LABlog

Medea Myth: Love. Destroy. Love Again.

March 16, 2016

“What causes us to destroy that which we most love?”​

 

Devising theatre is a bit like muddling your way through a swamp in the moonlight. Even when you have a good map, you’re never completely sure how to get where you’re going. Back tracking, dead ends, mud-stained hands, feet, knees and face are inevitable. But in the moonlight it is all beautifully romantic. Then the dawn of an impending audience reveals that you still have several miles to go and really need a shower. You can see where you are going now and how to avoid the bogs, though, so you pick up the pace and scrape off the mud as you go.

 

Medea Myth has been traversing the bogs for longer than I care to admit. After two local workshops and some time at Celebration Barn Theatre in Maine, she is starting to emerge from the sweet mugginess of moonlit development. And, frankly, I am proud of her. The work that you will see has been a labor of love for more than a dozen artists who came and went as time allowed. This cast has spent many hours and immeasurable energy to shape her, clean her, and move her down the path. She may have a few lingering mud-stains, but her figure is a marvel.

[ Photo by McLean Jesse ]

 

Exploring this epic has been a process of wading through the countless permutations that accumulate around a 3000 year old myth. In my exploration, I always wondered why in the world would Jason and Medea get together in the first place. It clearly ended as badly as a relationship possibly can. Why didn’t they see that coming? What was so compelling about their early relationship that kept them together? Pondering the origin of their relationship introduced me to the question of the myth’s origin. Upon what inciting incident has this epic myth been built and rebuilt over the millennia? Medea Myth is an imaginative answer to those questions, along with one other: “What causes us to destroy that which we most love?”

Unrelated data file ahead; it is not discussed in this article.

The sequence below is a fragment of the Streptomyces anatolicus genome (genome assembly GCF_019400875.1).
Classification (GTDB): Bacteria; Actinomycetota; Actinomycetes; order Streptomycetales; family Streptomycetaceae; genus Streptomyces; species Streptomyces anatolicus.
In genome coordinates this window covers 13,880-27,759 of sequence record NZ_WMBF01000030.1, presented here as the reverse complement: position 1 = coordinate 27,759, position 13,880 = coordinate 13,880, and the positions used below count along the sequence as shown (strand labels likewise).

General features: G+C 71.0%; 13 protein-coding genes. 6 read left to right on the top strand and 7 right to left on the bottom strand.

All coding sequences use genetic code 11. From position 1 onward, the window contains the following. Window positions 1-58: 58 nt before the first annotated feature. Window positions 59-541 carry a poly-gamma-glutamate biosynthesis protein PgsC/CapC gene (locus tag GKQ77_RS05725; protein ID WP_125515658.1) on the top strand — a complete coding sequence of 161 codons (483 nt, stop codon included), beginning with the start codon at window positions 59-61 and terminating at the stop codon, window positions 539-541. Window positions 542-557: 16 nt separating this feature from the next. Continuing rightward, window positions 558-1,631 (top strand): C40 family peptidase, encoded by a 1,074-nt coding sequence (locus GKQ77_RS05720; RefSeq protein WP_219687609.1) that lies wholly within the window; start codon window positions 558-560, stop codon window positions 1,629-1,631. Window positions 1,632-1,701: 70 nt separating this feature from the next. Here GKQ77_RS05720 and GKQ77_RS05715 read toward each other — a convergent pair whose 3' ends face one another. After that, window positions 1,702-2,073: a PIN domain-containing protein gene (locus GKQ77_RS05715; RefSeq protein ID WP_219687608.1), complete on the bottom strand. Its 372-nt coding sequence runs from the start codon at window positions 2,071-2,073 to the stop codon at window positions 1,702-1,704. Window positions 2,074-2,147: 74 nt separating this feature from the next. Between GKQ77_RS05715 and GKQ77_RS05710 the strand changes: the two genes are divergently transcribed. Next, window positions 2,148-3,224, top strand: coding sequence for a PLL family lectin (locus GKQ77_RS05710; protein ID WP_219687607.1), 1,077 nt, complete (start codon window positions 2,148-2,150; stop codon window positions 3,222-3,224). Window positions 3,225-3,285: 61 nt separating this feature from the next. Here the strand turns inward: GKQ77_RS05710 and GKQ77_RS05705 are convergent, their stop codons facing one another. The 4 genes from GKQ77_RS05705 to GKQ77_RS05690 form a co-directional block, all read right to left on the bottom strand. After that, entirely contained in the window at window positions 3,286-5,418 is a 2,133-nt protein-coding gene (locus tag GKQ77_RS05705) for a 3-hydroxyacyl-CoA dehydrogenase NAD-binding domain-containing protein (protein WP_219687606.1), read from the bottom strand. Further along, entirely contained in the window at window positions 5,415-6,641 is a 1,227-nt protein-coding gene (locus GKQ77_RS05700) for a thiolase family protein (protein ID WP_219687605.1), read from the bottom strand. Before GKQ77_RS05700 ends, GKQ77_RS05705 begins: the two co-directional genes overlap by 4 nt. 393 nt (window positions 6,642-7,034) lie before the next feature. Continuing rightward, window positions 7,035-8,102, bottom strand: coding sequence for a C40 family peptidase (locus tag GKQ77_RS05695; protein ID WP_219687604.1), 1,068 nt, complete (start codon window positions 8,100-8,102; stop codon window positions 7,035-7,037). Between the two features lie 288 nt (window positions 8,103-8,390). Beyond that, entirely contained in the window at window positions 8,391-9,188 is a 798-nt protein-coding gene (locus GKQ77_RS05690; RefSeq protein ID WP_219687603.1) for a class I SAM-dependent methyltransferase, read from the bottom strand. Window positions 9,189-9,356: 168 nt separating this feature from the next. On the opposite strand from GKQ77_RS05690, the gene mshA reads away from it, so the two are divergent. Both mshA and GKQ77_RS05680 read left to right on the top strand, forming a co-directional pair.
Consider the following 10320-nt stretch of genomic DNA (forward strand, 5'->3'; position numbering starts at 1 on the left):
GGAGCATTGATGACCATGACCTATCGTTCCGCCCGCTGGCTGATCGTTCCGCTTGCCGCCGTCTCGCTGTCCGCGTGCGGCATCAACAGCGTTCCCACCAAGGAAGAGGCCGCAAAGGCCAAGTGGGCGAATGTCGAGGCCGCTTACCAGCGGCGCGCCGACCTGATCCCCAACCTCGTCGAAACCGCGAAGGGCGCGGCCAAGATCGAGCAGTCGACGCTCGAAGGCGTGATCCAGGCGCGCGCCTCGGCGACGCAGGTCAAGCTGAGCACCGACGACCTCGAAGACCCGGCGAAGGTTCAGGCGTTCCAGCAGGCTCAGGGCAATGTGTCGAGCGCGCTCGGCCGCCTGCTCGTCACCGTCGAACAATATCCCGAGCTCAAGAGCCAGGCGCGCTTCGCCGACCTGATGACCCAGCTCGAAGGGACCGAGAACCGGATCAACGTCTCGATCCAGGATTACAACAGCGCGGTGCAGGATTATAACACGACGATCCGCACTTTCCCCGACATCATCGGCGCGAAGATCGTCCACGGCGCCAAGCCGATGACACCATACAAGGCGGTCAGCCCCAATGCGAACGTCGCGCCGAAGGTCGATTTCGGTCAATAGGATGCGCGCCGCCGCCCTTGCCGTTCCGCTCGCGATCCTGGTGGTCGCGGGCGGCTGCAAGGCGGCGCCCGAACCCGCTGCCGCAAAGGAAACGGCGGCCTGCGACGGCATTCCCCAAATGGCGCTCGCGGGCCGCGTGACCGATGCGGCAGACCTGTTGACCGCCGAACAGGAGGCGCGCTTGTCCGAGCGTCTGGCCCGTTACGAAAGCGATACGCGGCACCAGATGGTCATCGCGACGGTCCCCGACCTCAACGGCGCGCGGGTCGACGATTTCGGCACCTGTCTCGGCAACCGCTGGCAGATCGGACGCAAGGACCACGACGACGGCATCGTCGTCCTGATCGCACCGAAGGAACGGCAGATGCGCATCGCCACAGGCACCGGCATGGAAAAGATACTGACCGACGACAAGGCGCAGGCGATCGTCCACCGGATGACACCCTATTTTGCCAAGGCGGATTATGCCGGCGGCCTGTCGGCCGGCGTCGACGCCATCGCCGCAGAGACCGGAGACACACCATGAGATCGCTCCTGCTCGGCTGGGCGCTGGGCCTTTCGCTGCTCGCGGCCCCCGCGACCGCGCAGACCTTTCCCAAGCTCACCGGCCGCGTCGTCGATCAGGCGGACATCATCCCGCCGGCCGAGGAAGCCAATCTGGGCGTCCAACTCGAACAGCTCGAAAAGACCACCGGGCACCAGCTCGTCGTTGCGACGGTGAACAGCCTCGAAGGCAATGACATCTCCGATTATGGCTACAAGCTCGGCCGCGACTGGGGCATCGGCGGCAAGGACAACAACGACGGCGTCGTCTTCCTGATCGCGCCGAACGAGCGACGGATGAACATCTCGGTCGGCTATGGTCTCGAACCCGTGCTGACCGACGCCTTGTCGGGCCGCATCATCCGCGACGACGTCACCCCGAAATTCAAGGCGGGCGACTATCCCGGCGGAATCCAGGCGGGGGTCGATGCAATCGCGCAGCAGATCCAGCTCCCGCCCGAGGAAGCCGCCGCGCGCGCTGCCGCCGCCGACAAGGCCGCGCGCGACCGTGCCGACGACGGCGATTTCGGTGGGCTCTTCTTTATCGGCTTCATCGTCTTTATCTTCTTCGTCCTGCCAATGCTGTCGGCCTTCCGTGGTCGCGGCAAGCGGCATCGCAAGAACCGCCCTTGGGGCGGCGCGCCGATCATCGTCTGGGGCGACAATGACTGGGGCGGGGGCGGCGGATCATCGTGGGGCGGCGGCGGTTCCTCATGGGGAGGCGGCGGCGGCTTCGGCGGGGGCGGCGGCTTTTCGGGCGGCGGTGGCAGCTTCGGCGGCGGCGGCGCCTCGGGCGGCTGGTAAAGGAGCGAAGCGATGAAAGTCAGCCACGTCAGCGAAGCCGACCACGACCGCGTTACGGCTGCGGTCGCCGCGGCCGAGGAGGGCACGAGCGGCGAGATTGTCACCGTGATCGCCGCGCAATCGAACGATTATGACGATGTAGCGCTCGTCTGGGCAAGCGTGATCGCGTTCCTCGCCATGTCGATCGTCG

My special thanks go first to the generous producers at TheatreLAB, whose willingness to risk boldly is inspiring. I also want to thank Celebration Barn Theatre for accepting this work into their residency program last summer, and PrismCo Theatre for their artistic input. Thanks to the University of Richmond for loaning us this beautiful floor that is keeping my actors alive. Finally, thank you to my thesis committee; Aaron, David and Noreen, this would have been a lot less fun and a lot less successful without your guidance. Thank you.

 

 

 

 

-Brandon Sterrett

Director, MEDEA MYTH

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